July 22nd, 2014 SinglePlatform's Adam Liebman gives Tips on Early Stage Sales at StartupBoost


The StartupBoost meetup last July 22 at Mercy College offered something new for a change.  If you go to meetups regularly, it’s all about startup demos. But professor Mahmud “Wazi” Wazijullah honed in on early stage sales. 

Guest speaker was Adam Liebman, EVP of Sales at SinglePlatform from Constant Contact who spoke after Wazi gave a brief overview of startups to prepare more than 50 attendees to the night’s main sales topic.


When launching  your own startup, the eloquent Wazi gave his own list of tips. The professor, director of entrepreneur at the college, also serves as guest speaker in some meetups:

1. Apprentice first.

Figures show startup failures are high, with only 0.07 percent or 1 in 1,738 startups making it huge. So he said learn by being part of startups first. You’ll need to get some experience and obtain domain knowledge, because startups have successes and failures independent of industry/product.

2. Have a good team 

Not a group think or a bunch of buddies.  Complementary perspectives come from diversity and adversity.

3. Get the customer.
When at first you don't succeed, offer a minimum viable product. Test it. Get feedback. Improve on it.  Look at how companies like Airbnb lowered fears. To generate sales, he suggested these steps: attract, convert, propagate, retain

And when it comes to propagating, it helps to raise your awareness:, because no matter  how unique your concept is, competition will come. So be able to run on empty, but know where your money is coming and going

As the main speaker, Liebman kicked off his talk by recounting the time he wanted to be a host in a cruise ship. Instead, he worked at Yext and later SinglePlatform, which was bought by Constant Contact for 100 million in 2012.  Liebman was at Mercy to share his thoughts about what it takes for you to succeed based on his experience working for SinglePlatform, an online provider of restaurant menus and local business storefronts.

“A startup is a meritocracy, so it doesn't matter whether you are 24 or 44,“ he said, just to de-emphasize his early success.

For Liebman, the way to go about establishing your early stage sales is by doing the following three steps: test, tune and scale.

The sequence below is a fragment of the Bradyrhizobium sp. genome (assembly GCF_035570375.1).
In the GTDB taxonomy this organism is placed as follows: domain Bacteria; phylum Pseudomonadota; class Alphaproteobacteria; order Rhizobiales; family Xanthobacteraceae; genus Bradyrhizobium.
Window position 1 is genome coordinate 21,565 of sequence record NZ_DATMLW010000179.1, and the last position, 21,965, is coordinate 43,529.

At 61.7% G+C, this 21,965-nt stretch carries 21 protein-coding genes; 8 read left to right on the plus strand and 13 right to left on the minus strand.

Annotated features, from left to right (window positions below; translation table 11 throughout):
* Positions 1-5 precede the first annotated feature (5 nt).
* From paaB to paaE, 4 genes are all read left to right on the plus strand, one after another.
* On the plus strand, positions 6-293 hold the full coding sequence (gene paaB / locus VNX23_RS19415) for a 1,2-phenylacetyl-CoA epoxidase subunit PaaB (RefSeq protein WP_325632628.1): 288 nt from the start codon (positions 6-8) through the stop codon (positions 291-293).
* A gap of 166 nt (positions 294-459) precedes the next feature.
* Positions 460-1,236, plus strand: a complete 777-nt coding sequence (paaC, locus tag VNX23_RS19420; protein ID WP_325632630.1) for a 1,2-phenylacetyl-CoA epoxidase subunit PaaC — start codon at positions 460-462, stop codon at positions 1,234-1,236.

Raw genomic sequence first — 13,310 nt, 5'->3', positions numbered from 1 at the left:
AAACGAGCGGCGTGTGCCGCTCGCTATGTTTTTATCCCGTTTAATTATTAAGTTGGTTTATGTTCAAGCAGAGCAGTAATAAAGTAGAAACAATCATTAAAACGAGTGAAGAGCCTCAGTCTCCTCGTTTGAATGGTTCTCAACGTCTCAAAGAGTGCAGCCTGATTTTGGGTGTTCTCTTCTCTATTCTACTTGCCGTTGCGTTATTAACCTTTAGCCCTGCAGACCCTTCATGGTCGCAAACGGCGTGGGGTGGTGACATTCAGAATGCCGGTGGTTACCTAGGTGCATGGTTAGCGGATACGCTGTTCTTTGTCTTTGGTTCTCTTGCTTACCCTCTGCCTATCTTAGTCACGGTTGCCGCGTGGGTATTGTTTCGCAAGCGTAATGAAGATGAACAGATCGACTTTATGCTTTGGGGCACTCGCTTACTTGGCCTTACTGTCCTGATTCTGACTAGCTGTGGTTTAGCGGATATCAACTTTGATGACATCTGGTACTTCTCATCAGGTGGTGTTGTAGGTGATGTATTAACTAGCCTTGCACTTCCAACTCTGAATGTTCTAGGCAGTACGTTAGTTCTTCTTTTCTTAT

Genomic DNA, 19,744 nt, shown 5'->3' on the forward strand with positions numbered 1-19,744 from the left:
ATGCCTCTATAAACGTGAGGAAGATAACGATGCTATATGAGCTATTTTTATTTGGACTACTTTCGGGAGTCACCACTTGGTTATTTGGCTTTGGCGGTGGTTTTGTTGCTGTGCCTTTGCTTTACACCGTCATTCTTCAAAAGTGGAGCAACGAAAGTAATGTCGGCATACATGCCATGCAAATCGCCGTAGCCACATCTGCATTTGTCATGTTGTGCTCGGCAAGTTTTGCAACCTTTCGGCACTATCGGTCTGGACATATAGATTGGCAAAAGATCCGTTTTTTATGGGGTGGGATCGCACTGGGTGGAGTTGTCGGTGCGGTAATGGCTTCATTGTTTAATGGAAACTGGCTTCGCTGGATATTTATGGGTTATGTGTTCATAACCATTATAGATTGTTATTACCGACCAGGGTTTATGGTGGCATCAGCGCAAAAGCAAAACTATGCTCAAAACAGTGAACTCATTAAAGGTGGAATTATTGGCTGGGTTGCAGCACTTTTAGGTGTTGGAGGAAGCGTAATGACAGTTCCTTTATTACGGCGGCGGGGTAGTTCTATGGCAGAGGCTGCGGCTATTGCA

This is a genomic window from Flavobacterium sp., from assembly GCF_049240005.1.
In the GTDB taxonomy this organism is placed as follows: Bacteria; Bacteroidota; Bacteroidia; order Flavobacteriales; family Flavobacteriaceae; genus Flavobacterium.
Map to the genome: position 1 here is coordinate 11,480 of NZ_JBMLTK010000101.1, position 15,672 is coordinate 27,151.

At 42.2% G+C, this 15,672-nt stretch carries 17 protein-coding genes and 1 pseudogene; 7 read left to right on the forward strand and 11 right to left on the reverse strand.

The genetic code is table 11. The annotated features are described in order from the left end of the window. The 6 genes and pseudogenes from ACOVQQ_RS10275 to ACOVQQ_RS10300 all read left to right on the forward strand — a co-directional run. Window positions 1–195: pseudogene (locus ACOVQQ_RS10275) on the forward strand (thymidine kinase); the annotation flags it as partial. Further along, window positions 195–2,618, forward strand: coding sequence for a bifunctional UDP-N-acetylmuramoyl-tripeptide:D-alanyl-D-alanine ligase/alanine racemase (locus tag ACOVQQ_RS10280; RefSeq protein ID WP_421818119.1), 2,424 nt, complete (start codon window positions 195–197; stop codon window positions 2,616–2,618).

Why test?

·         You won’t get it right the first time

·         You get one shot with people

·         Learn what not to do

·         You want to own the test phase

Sales is really hard, so he suggested some of the following do’s and don’t’s:

·         Do put a process in place from Day 1

·         Don't set a goal that can be achieved under optimal conditions

·         Don't set goals same as your goal for employees

·         Do leave yourself room to be flexible

·         Make positive changes

·         Anchor and adjust

·         Always easier to add than to take away

·         Under promise and over deliver

·         Do try to challenge your process 

·         Do stop selling sometimes


·         Don't hire before you're ready

·         Know when you're ready

·         Have a working business model

·         Have a repeatable process

·         Do hire in groups

·         Know value of peer-to-peer learning

·         Bond only with groups (have 3 as minimum no. of people to hire, so they can bounce off ideas with each other) 

·         Do hire slow

·         A players know A players

·         You’re only as fast as your slowest runner

·         Referrals are more likely to have success

·         Don't hang on to dead weight

·         Do change one thing at a time

·         Think of sales as an iterative process

·         Always be coaching

·         Provide actionable specific feedback 

·         Make every mistake once 

·         Learn, apply


·         Do create a place where you would want to work

·         Give incentives you would want to get

·         Your culture is, an extension of yourself

·         Don't try to please everyone 

·         Homogeneity can be a strength

·         People like people like themselves

·         Do celebrate the wins

·         Lead, don't manage

When it comes to celebrating wins, Liebman said it doesn’t have to be grand.  “We have a gong.”